Roth IRA Age Rules
What are the Roth IRA age rules?
Are you eligible to make a Roth IRA contribution? What about your children or grandchildren?
These are legitimate questions, and it's important for you to have a firm grasp of the Roth IRA rules before you open your account - that way you don't have to worry about eligibility issues surfacing years down the road, or worse yet, the unexpected arrival of IRS taxes and penalties.
Some of the most common questions regarding the age rules for Roth IRAs include:
Know that the rules for your 401k and your Traditional IRA are quite different, so let's tackle each question one-by-one.
Roth IRA Minimum Contribution Age
Do the Roth IRA age rules require you to reach a certain age before you can make a contribution?
The only requirement for making a Roth IRA contribution is earned income.
Under the Roth IRA age rules, if you have taxable earned income from wages, you can make a contribution - regardless of age. (Read the Roth IRA eligibility rules to find out what constitutes earned income and what does not).
To illustrate this concept, let's take an extreme example.
Let's say your soon-to-be born baby, Cornelius Vanderbilt VII, is the focus of a new TV reality show.
Following his birth, baby Cornelius gets all the essentials - a birth certificate, U.S. citizenship, and a Social Security number.
If baby Cornelius generates income as a direct result of the reality show (meaning he has taxable income and files an income tax return), then baby Cornelius can make a contribution to a Roth IRA.
While this would be a rare example of a baby making a Roth IRA contribution, it proves the point that age is of no consequence when it comes to Roth IRA contributions.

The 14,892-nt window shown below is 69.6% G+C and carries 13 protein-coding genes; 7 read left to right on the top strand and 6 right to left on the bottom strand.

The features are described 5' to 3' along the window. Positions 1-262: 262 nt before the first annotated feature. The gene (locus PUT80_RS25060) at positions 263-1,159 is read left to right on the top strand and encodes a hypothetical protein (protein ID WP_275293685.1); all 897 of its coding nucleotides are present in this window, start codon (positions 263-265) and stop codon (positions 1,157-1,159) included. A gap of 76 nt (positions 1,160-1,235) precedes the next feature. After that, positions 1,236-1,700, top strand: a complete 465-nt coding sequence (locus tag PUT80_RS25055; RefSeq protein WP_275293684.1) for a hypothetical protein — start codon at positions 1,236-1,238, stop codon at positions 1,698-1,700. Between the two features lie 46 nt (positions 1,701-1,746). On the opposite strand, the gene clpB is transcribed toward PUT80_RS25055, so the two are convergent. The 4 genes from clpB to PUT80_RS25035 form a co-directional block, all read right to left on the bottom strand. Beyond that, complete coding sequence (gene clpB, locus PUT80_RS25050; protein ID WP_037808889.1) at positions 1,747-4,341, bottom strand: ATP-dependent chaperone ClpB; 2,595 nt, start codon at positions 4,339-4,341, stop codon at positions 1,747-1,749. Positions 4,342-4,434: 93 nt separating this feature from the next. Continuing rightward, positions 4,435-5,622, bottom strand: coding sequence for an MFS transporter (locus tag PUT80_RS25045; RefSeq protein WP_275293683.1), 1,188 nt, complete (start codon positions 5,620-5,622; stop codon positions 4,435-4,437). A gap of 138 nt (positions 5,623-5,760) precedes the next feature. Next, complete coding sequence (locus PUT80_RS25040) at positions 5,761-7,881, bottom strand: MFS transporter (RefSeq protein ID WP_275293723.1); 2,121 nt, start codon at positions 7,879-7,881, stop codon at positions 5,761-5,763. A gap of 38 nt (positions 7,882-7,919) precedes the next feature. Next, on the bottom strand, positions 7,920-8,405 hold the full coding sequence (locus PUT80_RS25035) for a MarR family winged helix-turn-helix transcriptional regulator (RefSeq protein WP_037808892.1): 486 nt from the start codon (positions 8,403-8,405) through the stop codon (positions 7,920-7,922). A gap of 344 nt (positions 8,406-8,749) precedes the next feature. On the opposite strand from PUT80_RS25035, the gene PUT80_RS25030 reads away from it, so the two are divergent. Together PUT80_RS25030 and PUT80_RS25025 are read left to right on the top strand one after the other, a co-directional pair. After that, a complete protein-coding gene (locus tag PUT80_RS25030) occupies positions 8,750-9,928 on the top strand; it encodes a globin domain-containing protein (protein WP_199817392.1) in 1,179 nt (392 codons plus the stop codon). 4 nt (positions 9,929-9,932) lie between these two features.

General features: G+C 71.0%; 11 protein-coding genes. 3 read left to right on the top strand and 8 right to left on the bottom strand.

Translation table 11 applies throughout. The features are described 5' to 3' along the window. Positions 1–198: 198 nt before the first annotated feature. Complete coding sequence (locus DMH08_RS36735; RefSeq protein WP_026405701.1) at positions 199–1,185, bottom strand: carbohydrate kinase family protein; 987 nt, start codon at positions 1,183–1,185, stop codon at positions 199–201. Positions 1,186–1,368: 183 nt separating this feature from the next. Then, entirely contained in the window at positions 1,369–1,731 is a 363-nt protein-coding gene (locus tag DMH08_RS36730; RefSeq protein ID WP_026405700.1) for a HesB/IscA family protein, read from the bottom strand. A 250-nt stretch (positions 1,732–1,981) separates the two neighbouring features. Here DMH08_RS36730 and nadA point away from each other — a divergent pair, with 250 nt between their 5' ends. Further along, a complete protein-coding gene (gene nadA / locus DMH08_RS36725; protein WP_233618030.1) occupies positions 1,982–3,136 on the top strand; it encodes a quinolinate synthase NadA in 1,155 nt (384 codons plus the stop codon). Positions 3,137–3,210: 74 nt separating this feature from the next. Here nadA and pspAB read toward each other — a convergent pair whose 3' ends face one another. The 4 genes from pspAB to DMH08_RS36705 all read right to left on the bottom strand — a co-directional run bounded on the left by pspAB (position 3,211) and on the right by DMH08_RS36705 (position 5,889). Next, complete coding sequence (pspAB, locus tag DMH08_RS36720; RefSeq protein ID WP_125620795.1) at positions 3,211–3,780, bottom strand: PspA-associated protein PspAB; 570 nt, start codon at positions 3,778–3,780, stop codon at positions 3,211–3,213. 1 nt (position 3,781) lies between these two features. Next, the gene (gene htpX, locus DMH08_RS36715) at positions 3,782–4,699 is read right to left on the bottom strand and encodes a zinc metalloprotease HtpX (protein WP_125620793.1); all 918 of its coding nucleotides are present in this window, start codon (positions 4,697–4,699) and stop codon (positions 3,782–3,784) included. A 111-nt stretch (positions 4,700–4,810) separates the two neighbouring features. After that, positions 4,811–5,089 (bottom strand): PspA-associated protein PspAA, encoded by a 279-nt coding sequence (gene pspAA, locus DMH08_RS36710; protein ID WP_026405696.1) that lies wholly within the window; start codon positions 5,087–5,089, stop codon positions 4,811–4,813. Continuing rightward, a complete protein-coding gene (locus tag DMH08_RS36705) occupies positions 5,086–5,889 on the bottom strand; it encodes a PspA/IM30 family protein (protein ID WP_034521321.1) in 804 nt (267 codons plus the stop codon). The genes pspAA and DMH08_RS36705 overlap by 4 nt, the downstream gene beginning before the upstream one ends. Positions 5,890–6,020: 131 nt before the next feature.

It's earned income that matters.
For good measure, let's look at one more theoretical scenario.
Let's say you're 15 years old, and you cut your neighbor's grass once a week each summer for $25.
Can you contribute to a Roth IRA if this is your only form of income?
But only if you file an income tax return and claim the money you earn.
Because under the Roth IRA age rules, if you don't claim the money you receive as taxable income, and you have no other form of income, then you can NOT make a Roth IRA contribution.
Roth IRA Maximum Contribution Age
Do the Roth IRA age rules set a maximum age for making a contribution?
Do you ever become so old you're ineligible to make a Roth IRA contribution?
Simply put, the IRS has never set an arbitrary maximum age beyond which you're incapable of making a Roth IRA contribution.
Being old doesn't disqualify you from making a Roth IRA contribution anymore than being young does.
What matters is whether or not you generated earned income for the year in which you want to make a contribution.
However, keep in mind that pension benefits, retirement savings, and social security benefits are NOT earned income.
You need to have income directly generated as a result of your physical or mental labor for that tax year.
For instance, let's say you're an 85 year old Colonel from Kentucky, and you come up with the idea of selling your fried chicken recipe to restaurants throughout the nation.
Can you use the proceeds from your chicken sales to make a Roth IRA contribution?
Because under the Roth IRA age rules, it doesn't matter how old you are, it matters whether or not you generate income.
And if you generate taxable income from your fried chicken business, you're eligible to contribute to your Roth IRA.
Roth IRA Minimum Distribution Age
Do the Roth IRA age rules mandate a minimum distribution age?
Yes and no.
Yes, there is a minimum distribution age for withdrawing investment gains, rollover funds, or conversion funds from your Roth IRA.
But if you're withdrawing Roth IRA principal, there is NOT a minimum distribution age. You can withdraw your original contributions at any age without penalty.
For example, let's say you're 23 years old, and for the past two years, you've contributed the maximum amount of $5,000 to your Roth IRA.
Your Roth IRA has a current total value of $12,500 - $10,000 in original after-tax contributions and $2,500 in investment gains.
Under the rules, you can withdraw up to $10,000 tax-free and penalty-free.